As a blogger, what part of the story you put out there, matters.

    Truth or half truths?

    BOTH the EFF case and the upcoming ACLU case name the NSA as a branch of the US Military.

    WHY no story on the history of the Posse Comitatus Act?

    Do your readers a service and tell the WHOLE story, not just the parts that make your pov “pretty”!

    .

  119. FLL says:

    No, honestly, Jafafa Hots, I’m fascinated. This is the first time I’ve heard anyone suggest that Snowden went from Hong Kong to a country other than Russia. What’s your source? If it checks out, I’ll give you a gold star for Internet reporting and Snowden a gold star for brilliant strategy. I don’t think there’s anyone out there who would suggest that Snowden is still in Hong Kong, which is counter-intuitive because it would be too dangerous for Snowden.

  120. Max_1 says:

    John, John, John…

    … As a blogger, how are you supporting your First Amendment Rights of your sources?

    Oh, what sources?

    OK then, as a citizen who runs a blog, aren’t you concerned with the tracking of activity the NSA is doing on YOU through YOUR wed blog? And of the AQ hits it produces? Kind of frames you for NSA pickings… NO?

    Support and defend your 1st amendment (speech and association and press) and your 4th, search warrants based on probable cause, specific papers and person to be searched…

    Your Freedom may count on it.

    Sure, Snowden has crooked teeth, and wears glasses and oh, did you hear this one… dropped out of High School and had to get a GED instead… Funny, I know. And get this, he has information as to HOW the US MILITARY has SPIED on YOU in VIOLATION of FISA law and the Posse Comitatus Act.

    But who the FUCK cares… RIGHT?

    We’re on a man hunt… YES?

    Shark Jumping only means one thing… eaten up by JAWS!

  121. Not impressed with Ed Snowden says:

    Ben, I was thinking along the same lines when I read Mr. Snowden’s confession today. Seems to me he’s dancing awfully close to being charged with capital espionage. Knowing so little about the guy, I’m wondering now if he’s some troubled, deluded soul with a hero/martyr complex, hoping to commit suicide by DOJ.

  122. FLL says:

    Was never in Russia? This is pure speculation on your part, as is most of your comment. The beltway media? Please furnish me with a link that substantiates your claim that Snowden was never in Russia, and that this news was released many hours ago. Furnish me with the link, and I’ll decide, along with the other readers, whether your news sources are rational or delusional. Until you furnish some source for your statements, they are just hot air, as well as sounding much like tin-foil conspiracy theory. If it turns out that you and your news source are correct, I will happily admit that you scooped the news story before anyone. Now out with it. What’s your news source.

  123. Not impressed with Ed Snowden says:

    I’m no Bush fan by any stretch, but imagine the public reaction if Mr. Snowden had pulled this petulant stunt in the weeks following the 9/11 attacks. I think a lot of Americans have felt so safe, for so long, that it’s too easy to forget that there are very real villains in the world who hate America and every one of us who live here.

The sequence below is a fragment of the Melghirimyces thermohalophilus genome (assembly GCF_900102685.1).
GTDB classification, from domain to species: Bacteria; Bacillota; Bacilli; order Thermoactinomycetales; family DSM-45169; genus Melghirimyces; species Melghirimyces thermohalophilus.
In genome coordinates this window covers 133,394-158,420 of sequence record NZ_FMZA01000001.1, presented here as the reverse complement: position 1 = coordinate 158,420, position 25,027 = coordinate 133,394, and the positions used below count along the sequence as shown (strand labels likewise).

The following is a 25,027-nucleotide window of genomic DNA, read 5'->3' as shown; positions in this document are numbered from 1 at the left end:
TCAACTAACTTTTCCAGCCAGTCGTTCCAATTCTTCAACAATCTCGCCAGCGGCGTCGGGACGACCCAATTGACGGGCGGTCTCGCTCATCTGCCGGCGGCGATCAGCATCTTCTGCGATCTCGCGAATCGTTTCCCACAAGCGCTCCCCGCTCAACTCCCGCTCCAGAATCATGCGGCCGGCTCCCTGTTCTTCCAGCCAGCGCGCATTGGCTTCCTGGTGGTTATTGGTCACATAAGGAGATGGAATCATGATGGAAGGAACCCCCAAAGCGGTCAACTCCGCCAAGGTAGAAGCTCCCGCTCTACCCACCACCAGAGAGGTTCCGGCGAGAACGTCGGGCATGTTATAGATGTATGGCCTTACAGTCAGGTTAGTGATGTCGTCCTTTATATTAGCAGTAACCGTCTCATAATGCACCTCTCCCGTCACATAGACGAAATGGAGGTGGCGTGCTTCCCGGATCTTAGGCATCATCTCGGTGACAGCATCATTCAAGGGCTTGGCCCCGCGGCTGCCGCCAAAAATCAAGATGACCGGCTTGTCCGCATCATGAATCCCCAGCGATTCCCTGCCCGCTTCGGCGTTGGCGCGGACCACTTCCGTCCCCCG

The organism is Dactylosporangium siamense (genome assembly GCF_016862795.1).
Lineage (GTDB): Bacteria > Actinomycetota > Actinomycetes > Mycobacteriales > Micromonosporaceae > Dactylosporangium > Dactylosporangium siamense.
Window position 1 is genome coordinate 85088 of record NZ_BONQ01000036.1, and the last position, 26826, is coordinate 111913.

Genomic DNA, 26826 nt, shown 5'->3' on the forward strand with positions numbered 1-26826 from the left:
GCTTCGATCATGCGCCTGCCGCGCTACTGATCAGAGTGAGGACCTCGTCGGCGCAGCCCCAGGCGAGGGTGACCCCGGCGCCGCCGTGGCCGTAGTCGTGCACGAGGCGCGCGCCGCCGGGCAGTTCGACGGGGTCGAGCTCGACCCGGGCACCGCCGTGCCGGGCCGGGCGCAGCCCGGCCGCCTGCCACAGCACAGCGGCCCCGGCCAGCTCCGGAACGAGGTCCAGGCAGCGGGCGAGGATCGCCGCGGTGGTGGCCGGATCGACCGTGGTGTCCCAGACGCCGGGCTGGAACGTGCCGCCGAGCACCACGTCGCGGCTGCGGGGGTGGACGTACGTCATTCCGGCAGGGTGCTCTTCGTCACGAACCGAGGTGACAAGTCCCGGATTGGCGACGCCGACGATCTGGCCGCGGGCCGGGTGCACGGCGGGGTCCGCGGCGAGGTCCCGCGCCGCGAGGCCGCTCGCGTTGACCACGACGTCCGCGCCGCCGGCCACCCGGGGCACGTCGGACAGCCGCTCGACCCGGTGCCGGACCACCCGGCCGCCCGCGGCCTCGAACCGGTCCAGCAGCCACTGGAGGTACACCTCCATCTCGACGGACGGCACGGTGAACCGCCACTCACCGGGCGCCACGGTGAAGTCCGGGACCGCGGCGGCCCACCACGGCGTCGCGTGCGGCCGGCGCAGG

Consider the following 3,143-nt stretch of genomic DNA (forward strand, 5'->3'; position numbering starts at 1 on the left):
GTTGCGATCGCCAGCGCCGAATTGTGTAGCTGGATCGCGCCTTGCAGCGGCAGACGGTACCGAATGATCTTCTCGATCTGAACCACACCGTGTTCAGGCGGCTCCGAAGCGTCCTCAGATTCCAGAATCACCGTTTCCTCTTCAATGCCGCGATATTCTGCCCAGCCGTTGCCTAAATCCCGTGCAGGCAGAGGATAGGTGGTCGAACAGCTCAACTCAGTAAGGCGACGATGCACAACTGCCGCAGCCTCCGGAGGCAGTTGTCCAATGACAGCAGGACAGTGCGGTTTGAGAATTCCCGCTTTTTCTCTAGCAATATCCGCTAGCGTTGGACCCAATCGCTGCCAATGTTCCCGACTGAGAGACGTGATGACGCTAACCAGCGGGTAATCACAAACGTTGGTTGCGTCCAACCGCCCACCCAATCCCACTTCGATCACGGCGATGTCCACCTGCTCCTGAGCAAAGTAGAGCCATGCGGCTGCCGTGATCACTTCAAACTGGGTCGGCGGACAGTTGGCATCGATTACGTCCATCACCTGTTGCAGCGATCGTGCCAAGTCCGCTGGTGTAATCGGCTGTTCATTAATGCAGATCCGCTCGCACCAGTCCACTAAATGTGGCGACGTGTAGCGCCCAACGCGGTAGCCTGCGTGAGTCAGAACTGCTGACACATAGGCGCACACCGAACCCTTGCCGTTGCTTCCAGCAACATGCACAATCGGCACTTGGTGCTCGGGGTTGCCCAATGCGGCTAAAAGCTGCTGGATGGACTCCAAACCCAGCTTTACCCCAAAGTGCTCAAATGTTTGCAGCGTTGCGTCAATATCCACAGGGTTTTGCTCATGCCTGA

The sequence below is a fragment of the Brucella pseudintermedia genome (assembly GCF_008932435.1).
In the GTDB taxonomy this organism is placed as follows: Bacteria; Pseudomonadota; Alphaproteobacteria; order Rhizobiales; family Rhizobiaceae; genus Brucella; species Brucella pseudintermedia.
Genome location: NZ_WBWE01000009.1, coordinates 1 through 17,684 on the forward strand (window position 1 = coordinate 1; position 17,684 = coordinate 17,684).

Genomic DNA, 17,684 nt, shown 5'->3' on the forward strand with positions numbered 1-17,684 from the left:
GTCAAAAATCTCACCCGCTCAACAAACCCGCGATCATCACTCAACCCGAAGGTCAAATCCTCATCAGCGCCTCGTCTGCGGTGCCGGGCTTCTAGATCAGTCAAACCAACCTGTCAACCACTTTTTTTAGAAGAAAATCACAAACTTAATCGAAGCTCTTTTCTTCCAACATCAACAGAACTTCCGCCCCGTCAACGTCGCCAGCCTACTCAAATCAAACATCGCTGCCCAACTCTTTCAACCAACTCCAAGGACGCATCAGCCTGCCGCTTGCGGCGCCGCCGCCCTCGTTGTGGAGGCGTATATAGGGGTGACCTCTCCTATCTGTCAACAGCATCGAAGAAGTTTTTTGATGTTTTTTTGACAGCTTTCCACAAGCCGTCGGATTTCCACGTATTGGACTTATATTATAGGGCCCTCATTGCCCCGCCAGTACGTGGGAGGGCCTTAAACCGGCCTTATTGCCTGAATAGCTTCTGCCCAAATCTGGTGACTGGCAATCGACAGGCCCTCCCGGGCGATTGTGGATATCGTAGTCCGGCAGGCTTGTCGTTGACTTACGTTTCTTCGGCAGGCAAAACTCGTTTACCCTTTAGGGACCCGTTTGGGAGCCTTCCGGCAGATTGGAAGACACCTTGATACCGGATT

124. benb says:

    It’s just nutty to say he took the job BA to get access to classified info and release it to the public. I don’t know if the report is true or, if it is, that Snowden is telling the truth. Thank god Wikileaks jumped in with a lawyer…somebody needs to tell Snowden to shut up.

  125. BeccaM says:

    I’ll go with what Digby said.

    Sadly, I also think that this whole episode is an excellent illustration of how easily a nation accepts authoritarian policies without even noticing it is doing it. Indeed, the focus on personalities is possibly one of the ways in which it happens. It’s also true that not many people seem to care much about the substance of this issue.

    For instance, the leak to McClatchey about the Insider Threat Program is getting no traction at all. None of the major newspapers or political shows have followed up as far as I can tell. They’re so interested in chasing down Edward Snowden (which I understand, it’s a helluva story)and insinuating that Glenn Greenwald is an aider and abettor (which is truly despicable and completely unacceptable) that they can’t seem to find the time to discuss the larger story that’s been uncovered by all of this: our government is secretly using new technology in ways that threatens our liberty and destabilizes the world.

  126. Jafafa Hots says:

    They went fishing for gullible and you bit.

    First, the people who claim revelations about China and Russia have hurt the US are the very same people who have been and continue to lie about these programs.

    Sure, revealing the fact that we spy on China (which everyone including them knows) after we just got done objecting to them spying on us thus making us look like hypocrites can be cynically played by the Chinese as propaganda for their citizens, just as “Snowden harmed the US!” is being played cynically by our government to its citizens as propaganda, but beyond that it’s a total non-event. Same with Russia.

    We’re going to keep buying cheap Chinese plastic slave-labor made shit, and we’re going to keep making oil deals with the Russians. Gay rights?

    Gay rights? Guess how much less does our government gives a shit about LGBT Russians than it does LGBT Americans.